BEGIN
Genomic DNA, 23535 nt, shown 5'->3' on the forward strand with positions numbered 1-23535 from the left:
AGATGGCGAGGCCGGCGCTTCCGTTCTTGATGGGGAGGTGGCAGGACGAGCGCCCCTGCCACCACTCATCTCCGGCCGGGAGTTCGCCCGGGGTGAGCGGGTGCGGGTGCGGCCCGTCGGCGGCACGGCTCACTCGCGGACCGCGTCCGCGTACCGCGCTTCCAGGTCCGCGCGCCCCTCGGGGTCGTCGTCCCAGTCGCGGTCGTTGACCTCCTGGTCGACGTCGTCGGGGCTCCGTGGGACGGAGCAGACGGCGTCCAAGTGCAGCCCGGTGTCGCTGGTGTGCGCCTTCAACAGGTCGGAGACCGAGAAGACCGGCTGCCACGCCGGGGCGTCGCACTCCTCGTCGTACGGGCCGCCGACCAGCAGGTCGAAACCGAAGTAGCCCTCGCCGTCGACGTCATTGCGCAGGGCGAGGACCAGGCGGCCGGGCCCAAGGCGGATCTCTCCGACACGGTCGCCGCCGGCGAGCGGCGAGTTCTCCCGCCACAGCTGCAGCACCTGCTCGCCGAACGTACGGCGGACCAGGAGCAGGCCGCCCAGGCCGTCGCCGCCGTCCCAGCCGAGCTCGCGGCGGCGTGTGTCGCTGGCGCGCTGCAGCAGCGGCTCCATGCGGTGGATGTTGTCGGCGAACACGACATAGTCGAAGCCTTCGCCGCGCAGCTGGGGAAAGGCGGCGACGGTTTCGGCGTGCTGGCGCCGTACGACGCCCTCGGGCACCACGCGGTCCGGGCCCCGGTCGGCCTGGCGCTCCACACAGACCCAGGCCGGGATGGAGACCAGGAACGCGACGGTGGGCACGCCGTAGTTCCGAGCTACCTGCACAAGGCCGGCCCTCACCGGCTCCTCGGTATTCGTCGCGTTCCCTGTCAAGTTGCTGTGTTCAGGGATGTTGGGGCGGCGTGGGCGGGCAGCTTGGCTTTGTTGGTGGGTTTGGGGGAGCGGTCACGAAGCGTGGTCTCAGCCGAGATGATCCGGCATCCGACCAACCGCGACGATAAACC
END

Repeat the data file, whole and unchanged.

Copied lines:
Genomic DNA, 23535 nt, shown 5'->3' on the forward strand with positions numbered 1-23535 from the left:
AGATGGCGAGGCCGGCGCTTCCGTTCTTGATGGGGAGGTGGCAGGACGAGCGCCCCTGCCACCACTCATCTCCGGCCGGGAGTTCGCCCGGGGTGAGCGGGTGCGGGTGCGGCCCGTCGGCGGCACGGCTCACTCGCGGACCGCGTCCGCGTACCGCGCTTCCAGGTCCGCGCGCCCCTCGGGGTCGTCGTCCCAGTCGCGGTCGTTGACCTCCTGGTCGACGTCGTCGGGGCTCCGTGGGACGGAGCAGACGGCGTCCAAGTGCAGCCCGGTGTCGCTGGTGTGCGCCTTCAACAGGTCGGAGACCGAGAAGACCGGCTGCCACGCCGGGGCGTCGCACTCCTCGTCGTACGGGCCGCCGACCAGCAGGTCGAAACCGAAGTAGCCCTCGCCGTCGACGTCATTGCGCAGGGCGAGGACCAGGCGGCCGGGCCCAAGGCGGATCTCTCCGACACGGTCGCCGCCGGCGAGCGGCGAGTTCTCCCGCCACAGCTGCAGCACCTGCTCGCCGAACGTACGGCGGACCAGGAGCAGGCCGCCCAGGCCGTCGCCGCCGTCCCAGCCGAGCTCGCGGCGGCGTGTGTCGCTGGCGCGCTGCAGCAGCGGCTCCATGCGGTGGATGTTGTCGGCGAACACGACATAGTCGAAGCCTTCGCCGCGCAGCTGGGGAAAGGCGGCGACGGTTTCGGCGTGCTGGCGCCGTACGACGCCCTCGGGCACCACGCGGTCCGGGCCCCGGTCGGCCTGGCGCTCCACACAGACCCAGGCCGGGATGGAGACCAGGAACGCGACGGTGGGCACGCCGTAGTTCCGAGCTACCTGCACAAGGCCGGCCCTCACCGGCTCCTCGGTATTCGTCGCGTTCCCTGTCAAGTTGCTGTGTTCAGGGATGTTGGGGCGGCGTGGGCGGGCAGCTTGGCTTTGTTGGTGGGTTTGGGGGAGCGGTCACGAAGCGTGGTCTCAGCCGAGATGATCCGGCATCCGACCAACCGCGACGATAAACC